The Great Famine
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The horrors of the Great Famine (1315-1322), one of the severest catastrophes ever to strike northern Europe, lived on for centuries in the minds of Europeans who recalled tales of widespread hunger, class warfare, epidemic disease, frighteningly high mortality, and unspeakable crimes. Until now, no one has offered a perspective of what daily life was actually like throughout the entire region devastated by this crisis, nor has anyone probed far into its causes. Here, the distinguished historian William Jordan provides the first comprehensive inquiry into the Famine from Ireland to western Poland, from Scandinavia to central France and western Germany. He produces a rich cultural history of medieval community life, drawing his evidence from such sources as meteorological and agricultural records, accounts kept by monasteries providing for the needy, and documentation of military campaigns. Whereas there has been a tendency to describe the food shortages as a result of simply bad weather or else poor economic planning, Jordan sets the stage so that we see the complex interplay of social and environmental factors that caused this particular disaster and allowed it to continue for so long.
Jordan begins with a description of medieval northern Europe at its demographic peak around 1300, by which time the region had achieved a sophisticated level of economic integration. He then looks at problems that, when combined with years of inundating rains and brutal winters, gnawed away at economic stability. From animal diseases and harvest failures to volatile prices, class antagonism, and distribution breakdowns brought on by constant war, northern Europeans felt helplessly besieged by acts of an angry God--although a cessation of war and a more equitable distribution of resources might have lessened the severity of the food shortages.
Throughout Jordan interweaves vivid historical detail with a sharp analysis of why certain responses to the famine failed. He ultimately shows that while the northern European economy did recover quickly, the Great Famine ushered in a period of social instability that had serious repercussions for generations to come.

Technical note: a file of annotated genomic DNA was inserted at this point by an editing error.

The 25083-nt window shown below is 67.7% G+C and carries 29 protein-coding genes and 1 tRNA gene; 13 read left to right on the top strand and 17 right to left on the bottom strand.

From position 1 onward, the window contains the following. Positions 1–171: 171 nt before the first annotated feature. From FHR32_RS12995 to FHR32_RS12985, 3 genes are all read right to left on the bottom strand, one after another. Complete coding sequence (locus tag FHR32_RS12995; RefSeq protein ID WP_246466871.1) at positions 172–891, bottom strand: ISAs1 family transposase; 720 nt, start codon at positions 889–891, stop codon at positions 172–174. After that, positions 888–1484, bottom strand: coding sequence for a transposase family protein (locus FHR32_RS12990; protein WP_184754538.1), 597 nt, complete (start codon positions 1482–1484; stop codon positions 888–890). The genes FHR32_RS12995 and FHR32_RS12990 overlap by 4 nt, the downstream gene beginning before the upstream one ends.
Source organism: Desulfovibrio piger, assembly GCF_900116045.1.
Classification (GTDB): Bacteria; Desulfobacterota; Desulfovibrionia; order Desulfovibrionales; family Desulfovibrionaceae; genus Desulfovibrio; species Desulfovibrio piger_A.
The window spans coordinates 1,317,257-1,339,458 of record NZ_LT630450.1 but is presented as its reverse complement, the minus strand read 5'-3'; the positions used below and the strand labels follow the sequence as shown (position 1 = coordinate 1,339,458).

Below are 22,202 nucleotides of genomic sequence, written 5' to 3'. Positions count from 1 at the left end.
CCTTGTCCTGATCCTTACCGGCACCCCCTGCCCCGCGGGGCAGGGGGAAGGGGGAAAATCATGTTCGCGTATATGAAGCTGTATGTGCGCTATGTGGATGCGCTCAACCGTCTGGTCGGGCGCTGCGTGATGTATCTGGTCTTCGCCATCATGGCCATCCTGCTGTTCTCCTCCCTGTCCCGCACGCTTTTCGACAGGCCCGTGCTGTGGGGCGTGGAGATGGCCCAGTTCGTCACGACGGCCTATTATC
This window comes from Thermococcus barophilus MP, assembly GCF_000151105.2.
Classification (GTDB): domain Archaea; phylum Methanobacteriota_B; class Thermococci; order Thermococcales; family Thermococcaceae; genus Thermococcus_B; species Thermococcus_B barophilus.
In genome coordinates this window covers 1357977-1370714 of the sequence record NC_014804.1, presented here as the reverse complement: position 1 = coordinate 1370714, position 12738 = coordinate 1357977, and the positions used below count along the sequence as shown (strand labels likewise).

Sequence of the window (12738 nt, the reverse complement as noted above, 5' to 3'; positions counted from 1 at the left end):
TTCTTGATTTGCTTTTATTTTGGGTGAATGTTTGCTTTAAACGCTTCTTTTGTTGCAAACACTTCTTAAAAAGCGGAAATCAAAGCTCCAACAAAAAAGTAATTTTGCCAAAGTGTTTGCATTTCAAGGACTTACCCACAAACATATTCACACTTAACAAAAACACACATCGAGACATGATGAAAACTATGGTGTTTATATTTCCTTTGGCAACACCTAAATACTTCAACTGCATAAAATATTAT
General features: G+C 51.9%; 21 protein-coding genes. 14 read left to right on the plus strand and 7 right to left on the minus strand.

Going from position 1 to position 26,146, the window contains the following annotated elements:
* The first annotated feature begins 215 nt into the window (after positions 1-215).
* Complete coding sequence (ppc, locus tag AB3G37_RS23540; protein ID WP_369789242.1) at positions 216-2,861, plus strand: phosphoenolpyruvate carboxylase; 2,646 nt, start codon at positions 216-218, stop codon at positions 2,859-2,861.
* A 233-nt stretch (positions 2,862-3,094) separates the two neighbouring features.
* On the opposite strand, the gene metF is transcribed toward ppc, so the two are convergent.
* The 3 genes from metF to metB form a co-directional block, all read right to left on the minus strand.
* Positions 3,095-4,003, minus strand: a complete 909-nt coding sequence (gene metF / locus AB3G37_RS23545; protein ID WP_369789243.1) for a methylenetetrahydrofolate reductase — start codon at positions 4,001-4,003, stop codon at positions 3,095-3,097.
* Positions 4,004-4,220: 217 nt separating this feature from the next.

Navigated at all times. Moreover, long stretches of coastline could be unﬁt for the collection or discharge of goods.9 Consequently, it is good that evidence of infrastructure can be supplemented with voluminous information on tolls. This information, to cite the case of the Meuse River in the Low Countries as one illustration, points in the direction of widespread and intensive utilization of the waterways for transport of goods in the thirteenth and early fourteenth centuries—far in excess of.
The convent’s properties and rights.45 Nonetheless, the situation really did not correct itself until after the agrarian crisis abated and stable leadership reemerged at the convent in 1323. What looks to be a similar appeal to Avignon from a hospital in the diocese of Minden got similar results. Three representatives of the Apostolic See were persuaded in 1317 that a “copious multitude of the inﬁrm, poor, orphans, and weak were pouring to the hospital.” They “were received and sustained there,”.
Reclamation—assarting, for short. Assarting had been made possible on an enormous scale by a metallurgical revolution (dated about the millennium) that permitted the strengthening and reduction in cost of iron tools and the diffusion of the heavy plow.18 Sometimes the difﬁcult work took centuries, but the results were heroic.19 Signiﬁcant amounts of assarting were still taking place in the older lands of Latin Christendom in the thirteenth century, but the movement as a whole was slackening. By.
Scythe. The skeletal remains show eburnation—the transformation of bone into dense, hard ivory-like material on the smooth surfaces—a result, again, of agonizing, yet regular and unavoidable, work routines in medieval rural society.39 In the cemeteries of ﬁshing villages on the northern coasts, one can hardly ﬁnd a skeleton of an adult that does not reveal osteoarthritis of the spinal column due to heavy work routines on land and in cold, windblown open boats.40 One problem with all of these.
Reverend William Hudson concerning the prior of Norwich’s manor of Hindolveston in Norfolk (from RUSTICS 103 which so much of the information in more recent English studies is pillaged)117 allow us to poke around in the problem of conveyancing in much greater detail in order to distinguish between the “normal” land market and the peculiarities of the market during the famine.118 Hudson ﬁrst securely established the mean rates of turnover of tenements (surrenders by old tenants) and then.